"No one was allowed off the plane and when we discussed if we could obtain a visa could we please disembark in order to provide proper and adequate care for our kids and were told that it was not an option."
But the flight dramas weren't over yet — when Ted returned to Sydney later that month his family rather unfortunately flew into further troubles.
They started the trip happily after being given two rows in the back of the plane by a crew member who they say was aware of the "shenanigans" on their previous trip.
"Our flight experience was going well, until midway, when everyone was asleep. All the lights suddenly turned on. The pilot announced the weather radar had failed and the plane would be forced to divert to Honolulu."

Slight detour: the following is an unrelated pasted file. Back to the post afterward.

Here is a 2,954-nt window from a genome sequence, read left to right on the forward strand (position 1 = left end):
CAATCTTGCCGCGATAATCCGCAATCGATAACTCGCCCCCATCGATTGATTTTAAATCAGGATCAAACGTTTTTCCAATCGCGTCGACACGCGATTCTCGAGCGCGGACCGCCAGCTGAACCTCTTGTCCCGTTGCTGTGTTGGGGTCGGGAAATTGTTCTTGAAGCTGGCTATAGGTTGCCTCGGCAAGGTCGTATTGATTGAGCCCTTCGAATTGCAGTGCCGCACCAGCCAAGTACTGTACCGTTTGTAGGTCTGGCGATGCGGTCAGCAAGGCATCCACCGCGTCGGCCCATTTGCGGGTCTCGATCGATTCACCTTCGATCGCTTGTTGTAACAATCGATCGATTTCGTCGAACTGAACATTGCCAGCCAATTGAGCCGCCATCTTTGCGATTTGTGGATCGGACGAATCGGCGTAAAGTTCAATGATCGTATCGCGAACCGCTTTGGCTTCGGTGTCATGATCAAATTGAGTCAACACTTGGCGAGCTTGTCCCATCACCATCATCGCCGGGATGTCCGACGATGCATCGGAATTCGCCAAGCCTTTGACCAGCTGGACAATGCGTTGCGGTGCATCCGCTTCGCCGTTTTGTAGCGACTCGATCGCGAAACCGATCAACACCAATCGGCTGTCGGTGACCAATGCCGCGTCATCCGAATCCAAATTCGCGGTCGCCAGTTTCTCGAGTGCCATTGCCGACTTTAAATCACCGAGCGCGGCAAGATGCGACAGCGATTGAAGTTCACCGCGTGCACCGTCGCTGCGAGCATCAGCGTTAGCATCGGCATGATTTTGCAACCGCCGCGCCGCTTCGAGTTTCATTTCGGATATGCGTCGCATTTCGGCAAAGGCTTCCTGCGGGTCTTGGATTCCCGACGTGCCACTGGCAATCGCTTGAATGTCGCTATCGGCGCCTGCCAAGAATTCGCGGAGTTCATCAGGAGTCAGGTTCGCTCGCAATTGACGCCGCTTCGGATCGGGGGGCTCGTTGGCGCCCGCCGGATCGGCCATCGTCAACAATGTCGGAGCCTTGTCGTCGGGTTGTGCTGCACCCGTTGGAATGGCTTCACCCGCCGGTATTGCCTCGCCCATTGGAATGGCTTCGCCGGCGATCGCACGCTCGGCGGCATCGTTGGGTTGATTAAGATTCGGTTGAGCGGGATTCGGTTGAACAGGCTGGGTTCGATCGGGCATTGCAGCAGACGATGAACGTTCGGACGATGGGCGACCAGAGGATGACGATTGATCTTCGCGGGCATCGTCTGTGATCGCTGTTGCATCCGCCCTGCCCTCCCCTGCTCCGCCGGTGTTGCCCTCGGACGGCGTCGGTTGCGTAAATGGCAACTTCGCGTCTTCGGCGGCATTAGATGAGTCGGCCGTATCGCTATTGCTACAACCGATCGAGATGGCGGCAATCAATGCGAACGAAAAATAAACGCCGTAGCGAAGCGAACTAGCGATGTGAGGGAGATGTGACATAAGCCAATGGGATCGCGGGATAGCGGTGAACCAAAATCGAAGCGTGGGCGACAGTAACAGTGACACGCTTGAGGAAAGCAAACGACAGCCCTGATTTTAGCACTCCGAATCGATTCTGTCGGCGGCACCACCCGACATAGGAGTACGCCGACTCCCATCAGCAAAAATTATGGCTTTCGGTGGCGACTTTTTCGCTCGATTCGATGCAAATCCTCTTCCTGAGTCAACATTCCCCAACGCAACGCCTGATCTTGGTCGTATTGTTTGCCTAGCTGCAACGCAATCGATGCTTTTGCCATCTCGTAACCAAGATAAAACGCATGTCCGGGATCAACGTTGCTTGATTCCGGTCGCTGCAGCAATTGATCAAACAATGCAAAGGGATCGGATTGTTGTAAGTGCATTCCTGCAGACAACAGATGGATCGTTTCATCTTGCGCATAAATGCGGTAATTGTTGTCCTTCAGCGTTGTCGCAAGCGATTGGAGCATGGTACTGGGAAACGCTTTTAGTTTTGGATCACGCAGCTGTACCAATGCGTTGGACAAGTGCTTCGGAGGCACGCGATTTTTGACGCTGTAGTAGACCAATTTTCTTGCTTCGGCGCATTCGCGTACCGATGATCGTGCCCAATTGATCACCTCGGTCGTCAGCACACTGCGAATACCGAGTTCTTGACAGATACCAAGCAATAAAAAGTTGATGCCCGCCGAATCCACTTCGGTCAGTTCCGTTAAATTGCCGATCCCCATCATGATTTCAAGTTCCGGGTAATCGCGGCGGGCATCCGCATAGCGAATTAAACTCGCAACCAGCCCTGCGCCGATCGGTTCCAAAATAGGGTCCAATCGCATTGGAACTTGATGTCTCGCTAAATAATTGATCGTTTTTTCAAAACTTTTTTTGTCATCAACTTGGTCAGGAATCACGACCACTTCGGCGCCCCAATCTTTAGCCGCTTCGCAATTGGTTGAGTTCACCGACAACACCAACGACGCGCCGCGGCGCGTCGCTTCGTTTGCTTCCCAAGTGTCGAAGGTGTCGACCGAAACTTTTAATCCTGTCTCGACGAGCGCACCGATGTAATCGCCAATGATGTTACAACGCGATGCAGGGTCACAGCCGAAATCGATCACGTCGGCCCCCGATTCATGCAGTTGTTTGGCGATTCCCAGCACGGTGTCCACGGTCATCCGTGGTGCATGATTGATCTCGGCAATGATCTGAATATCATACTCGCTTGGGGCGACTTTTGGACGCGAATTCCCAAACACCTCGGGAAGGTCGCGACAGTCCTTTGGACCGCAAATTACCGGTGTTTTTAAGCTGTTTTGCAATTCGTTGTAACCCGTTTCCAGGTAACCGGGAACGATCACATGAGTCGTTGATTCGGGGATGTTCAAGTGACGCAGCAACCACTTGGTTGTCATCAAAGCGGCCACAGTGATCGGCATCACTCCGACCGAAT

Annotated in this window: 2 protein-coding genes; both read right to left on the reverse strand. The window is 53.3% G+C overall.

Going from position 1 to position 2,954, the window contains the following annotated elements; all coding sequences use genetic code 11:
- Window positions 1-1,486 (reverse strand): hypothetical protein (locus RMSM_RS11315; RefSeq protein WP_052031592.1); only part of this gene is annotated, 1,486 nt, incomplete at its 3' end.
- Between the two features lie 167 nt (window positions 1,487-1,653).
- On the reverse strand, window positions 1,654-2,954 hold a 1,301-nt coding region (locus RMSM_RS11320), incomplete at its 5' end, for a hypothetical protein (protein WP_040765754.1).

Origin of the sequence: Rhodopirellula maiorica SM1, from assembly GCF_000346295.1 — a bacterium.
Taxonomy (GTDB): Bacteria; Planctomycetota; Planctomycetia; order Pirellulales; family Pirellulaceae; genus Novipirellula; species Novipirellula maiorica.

Half an hour later they were on the ground — unfortunately, it was 11pm local time. Then passengers were allegedly told that due to US Customs, nobody was allowed to leave the plane. This made the family "extremely stressed and anxious".
A few hours later, Ted claims they were told to fill out their ESTA applications online using their mobile phones, while crew looked at rebooking the flight. And then, Ted claims the following announcement was made: "As US Customs has now closed, we regret to inform you that you will all have to remain on-board the aircraft until 5.30am."
The engines were switched off and the air became muggy and thick, and they camped on the plane for the night.
Ted said he then had a disagreement with the crew who weren't happy about him making notes of the events in his phone, and taking photos for insurance reasons. He claims he was screamed at and intimidated by a crew member until he agreed to delete it all.